HEADLINE Iranian tanker sinks as more questions surface


Iranian tanker sinks as more questions surface

By Xu Wei | People's Daily app

03:57, January 15, 2018


Smoke and flames rise from the burning Iranian oil tanker Sanchi off the coast of eastern China on January 14, 2018. Photo: AFP

Islamabad (People’s Daily) - Official reports have confirmed the Iranian oil tanker that burst into flames after colliding with a Chinese freight ship in China’s East Sea on January 6 has sunk.

“The terrible, tragic incident of fire in our country's oil tanker off the eastern coast of China, which resulted in the martyrdom-like death of its entire crew and hard-working personnel, caused great grief and sorrow for the people of Iran,” said Iranian President Hassan Rouhani in a nationally televised address.

National Iranian Tanker Company (NITC) owned the Sanchi, the vessel that burst into flames, and remained burning throughout the week. The company reported no survivors.

Chinese freighter CF-Crystal was transporting wheat when the collision occurred, and all of 21 of its crewmembers survived.

IRNA, the official news agency of Iran, reported the fate of the crewmembers on board the oil tanker and said the vessel had been sealed before it sunk. 

Rouhani called on relevant agencies to investigate the collision and to take any legal action deemed necessary, IRNA reported on Sunday.

“I, hereby, offer my sincerest condolences to the great nation of Iran, especially their bereaved families with all my heart, and pray to the Almighty for the highest places for those who were the pioneers of the country's economy and innocently lost their lives on the path to working for national authority, and ask the Almighty patience and health for their families,” Rhouani said.

The Iranian president stressed the importance of identifying the deceased, and to help ease the suffering of those families who lost loved ones from the collision.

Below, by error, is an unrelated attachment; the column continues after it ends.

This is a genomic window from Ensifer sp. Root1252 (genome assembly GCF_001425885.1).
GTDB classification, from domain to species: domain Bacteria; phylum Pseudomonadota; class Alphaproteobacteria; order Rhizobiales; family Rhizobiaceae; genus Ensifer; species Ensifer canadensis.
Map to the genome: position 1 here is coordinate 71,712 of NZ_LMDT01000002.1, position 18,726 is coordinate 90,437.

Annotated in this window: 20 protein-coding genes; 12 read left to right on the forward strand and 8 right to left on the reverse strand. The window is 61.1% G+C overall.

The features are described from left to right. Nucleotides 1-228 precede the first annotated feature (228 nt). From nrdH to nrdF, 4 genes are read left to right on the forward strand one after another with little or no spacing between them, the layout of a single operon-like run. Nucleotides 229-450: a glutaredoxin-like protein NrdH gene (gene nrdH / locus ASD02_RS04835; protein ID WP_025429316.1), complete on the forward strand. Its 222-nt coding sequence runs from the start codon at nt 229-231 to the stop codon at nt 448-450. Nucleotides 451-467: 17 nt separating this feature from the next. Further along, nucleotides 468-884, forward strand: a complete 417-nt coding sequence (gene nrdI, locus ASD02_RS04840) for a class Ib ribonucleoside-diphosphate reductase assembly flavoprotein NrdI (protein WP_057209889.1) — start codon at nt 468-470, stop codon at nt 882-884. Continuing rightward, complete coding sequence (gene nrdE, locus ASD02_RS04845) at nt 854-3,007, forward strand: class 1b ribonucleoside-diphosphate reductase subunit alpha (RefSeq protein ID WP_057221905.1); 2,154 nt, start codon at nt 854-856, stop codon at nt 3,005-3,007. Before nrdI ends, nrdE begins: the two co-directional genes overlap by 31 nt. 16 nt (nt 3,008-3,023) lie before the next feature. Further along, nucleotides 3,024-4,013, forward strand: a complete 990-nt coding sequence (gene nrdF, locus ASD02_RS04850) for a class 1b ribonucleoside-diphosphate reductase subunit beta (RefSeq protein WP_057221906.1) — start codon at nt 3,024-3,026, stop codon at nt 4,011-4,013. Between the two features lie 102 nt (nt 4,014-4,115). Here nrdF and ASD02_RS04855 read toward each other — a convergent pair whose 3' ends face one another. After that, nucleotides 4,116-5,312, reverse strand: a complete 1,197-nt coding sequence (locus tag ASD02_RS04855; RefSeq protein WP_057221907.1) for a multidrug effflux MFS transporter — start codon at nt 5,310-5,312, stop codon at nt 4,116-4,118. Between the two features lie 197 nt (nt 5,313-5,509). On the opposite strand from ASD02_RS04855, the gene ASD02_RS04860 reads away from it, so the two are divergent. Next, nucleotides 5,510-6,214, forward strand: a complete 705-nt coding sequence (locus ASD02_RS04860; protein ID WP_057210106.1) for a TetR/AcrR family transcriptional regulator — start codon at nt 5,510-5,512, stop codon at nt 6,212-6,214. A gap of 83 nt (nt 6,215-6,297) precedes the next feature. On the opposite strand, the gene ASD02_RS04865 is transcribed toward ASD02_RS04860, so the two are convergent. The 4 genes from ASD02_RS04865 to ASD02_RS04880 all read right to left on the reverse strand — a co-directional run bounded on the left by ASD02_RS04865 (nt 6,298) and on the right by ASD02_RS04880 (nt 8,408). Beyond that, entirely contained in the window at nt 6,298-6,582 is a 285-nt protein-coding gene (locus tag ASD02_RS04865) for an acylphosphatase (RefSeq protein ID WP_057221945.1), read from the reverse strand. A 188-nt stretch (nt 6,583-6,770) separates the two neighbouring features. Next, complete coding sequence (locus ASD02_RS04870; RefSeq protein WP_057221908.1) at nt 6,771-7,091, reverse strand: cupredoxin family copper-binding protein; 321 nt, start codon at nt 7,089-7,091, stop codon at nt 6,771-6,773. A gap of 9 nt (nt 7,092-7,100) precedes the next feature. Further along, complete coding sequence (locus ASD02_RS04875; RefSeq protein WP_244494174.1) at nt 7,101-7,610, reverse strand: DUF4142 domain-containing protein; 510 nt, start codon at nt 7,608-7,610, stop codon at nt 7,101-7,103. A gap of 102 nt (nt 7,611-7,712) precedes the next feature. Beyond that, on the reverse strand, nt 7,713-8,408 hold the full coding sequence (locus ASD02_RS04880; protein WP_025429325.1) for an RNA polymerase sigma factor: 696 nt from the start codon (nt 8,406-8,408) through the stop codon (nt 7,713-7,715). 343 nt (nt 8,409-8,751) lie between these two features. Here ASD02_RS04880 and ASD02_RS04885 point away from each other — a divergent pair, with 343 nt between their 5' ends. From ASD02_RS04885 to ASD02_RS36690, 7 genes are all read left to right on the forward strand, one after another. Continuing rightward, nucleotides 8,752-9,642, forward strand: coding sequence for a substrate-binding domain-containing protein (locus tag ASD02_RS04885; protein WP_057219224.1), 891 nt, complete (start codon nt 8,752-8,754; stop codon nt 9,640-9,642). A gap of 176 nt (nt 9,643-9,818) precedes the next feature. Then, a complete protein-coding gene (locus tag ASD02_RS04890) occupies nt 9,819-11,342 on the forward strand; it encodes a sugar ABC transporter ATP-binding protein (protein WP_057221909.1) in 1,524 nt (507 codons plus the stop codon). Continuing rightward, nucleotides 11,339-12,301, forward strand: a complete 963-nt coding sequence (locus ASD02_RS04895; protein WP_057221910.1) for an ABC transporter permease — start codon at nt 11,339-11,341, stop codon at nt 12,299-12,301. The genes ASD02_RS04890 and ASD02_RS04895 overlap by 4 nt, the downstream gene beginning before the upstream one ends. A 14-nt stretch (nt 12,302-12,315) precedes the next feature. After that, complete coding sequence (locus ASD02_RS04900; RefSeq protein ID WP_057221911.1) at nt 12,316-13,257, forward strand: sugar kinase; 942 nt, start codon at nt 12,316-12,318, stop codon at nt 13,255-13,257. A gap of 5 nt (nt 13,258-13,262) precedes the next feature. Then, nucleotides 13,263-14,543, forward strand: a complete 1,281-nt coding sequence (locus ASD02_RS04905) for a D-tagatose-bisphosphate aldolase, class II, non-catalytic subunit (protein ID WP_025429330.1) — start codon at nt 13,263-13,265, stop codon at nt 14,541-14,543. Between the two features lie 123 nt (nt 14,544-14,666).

Press TV, an affiliate of the Islamic Republic of Iran Broadcasting network, reported that Chinese search and rescue teams had recovered two bodies on Saturday, along with the tanker’s “black box” recorder.

A body found earlier in the week was believed to be one of the 32 fallen crewmembers that consisted of 30 Iranians and two Bangladeshis.

Chinese salvage teams tried to reach the oil tanker’s living quarters but were kept out due to the fire and back-to-back explosions.

An investigation into the collision exploring the reasons that caused the accident are inevitable.

Iranian Special Task Force spokesperson Mohammad Rastad said on Saturday there was no hope of finding any surviving crewmembers. 

"Catastrophic incidents involving tankers and large vessels have been so frequent in the past years that they no longer surprise maritime experts,” said the Press TV report and referenced similar incidents in the US and Europe.

The report went on to mention that despite advances in navigation technology, human error and the limited maneuverability of cargo ships leave plenty of room for accidents.

Even military vessels equipped with anti-collision radar systems more advanced than their commercial peers are not immune to error.

Last year, the US Navy was involved in a handful of deadly maritime accidents in the Asia Pacific region ending in the loss of life, a rash of inspections, and subsequent terminations of several high ranking officers. 

“It is not all bad news for the shipping industry as data from insurance firm Allianz suggests that total losses of large ships recorded in 2016 saw a 16 percent decrease involving 85 incidents, with only one lost as a result of collision,” said the report.

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